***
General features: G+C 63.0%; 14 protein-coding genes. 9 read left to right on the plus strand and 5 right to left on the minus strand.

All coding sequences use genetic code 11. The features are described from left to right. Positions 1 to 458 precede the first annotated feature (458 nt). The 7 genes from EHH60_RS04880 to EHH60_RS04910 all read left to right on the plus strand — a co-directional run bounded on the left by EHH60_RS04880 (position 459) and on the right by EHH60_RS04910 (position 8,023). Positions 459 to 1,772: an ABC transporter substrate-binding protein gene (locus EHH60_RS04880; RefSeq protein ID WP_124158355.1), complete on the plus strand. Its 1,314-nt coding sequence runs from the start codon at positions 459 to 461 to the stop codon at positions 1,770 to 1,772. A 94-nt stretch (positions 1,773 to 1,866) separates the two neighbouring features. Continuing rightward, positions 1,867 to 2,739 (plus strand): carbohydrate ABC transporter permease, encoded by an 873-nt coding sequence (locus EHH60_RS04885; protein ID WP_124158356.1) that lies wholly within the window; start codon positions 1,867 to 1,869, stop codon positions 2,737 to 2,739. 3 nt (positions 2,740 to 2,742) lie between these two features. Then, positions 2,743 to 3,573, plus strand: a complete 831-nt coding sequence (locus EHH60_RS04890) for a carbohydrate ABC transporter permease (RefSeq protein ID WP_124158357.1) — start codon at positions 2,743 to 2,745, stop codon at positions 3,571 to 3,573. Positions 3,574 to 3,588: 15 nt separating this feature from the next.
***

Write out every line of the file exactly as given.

General features: G+C 63.0%; 14 protein-coding genes. 9 read left to right on the plus strand and 5 right to left on the minus strand.

All coding sequences use genetic code 11. The features are described from left to right. Positions 1 to 458 precede the first annotated feature (458 nt). The 7 genes from EHH60_RS04880 to EHH60_RS04910 all read left to right on the plus strand — a co-directional run bounded on the left by EHH60_RS04880 (position 459) and on the right by EHH60_RS04910 (position 8,023). Positions 459 to 1,772: an ABC transporter substrate-binding protein gene (locus EHH60_RS04880; RefSeq protein ID WP_124158355.1), complete on the plus strand. Its 1,314-nt coding sequence runs from the start codon at positions 459 to 461 to the stop codon at positions 1,770 to 1,772. A 94-nt stretch (positions 1,773 to 1,866) separates the two neighbouring features. Continuing rightward, positions 1,867 to 2,739 (plus strand): carbohydrate ABC transporter permease, encoded by an 873-nt coding sequence (locus EHH60_RS04885; protein ID WP_124158356.1) that lies wholly within the window; start codon positions 1,867 to 1,869, stop codon positions 2,737 to 2,739. 3 nt (positions 2,740 to 2,742) lie between these two features. Then, positions 2,743 to 3,573, plus strand: a complete 831-nt coding sequence (locus EHH60_RS04890) for a carbohydrate ABC transporter permease (RefSeq protein ID WP_124158357.1) — start codon at positions 2,743 to 2,745, stop codon at positions 3,571 to 3,573. Positions 3,574 to 3,588: 15 nt separating this feature from the next.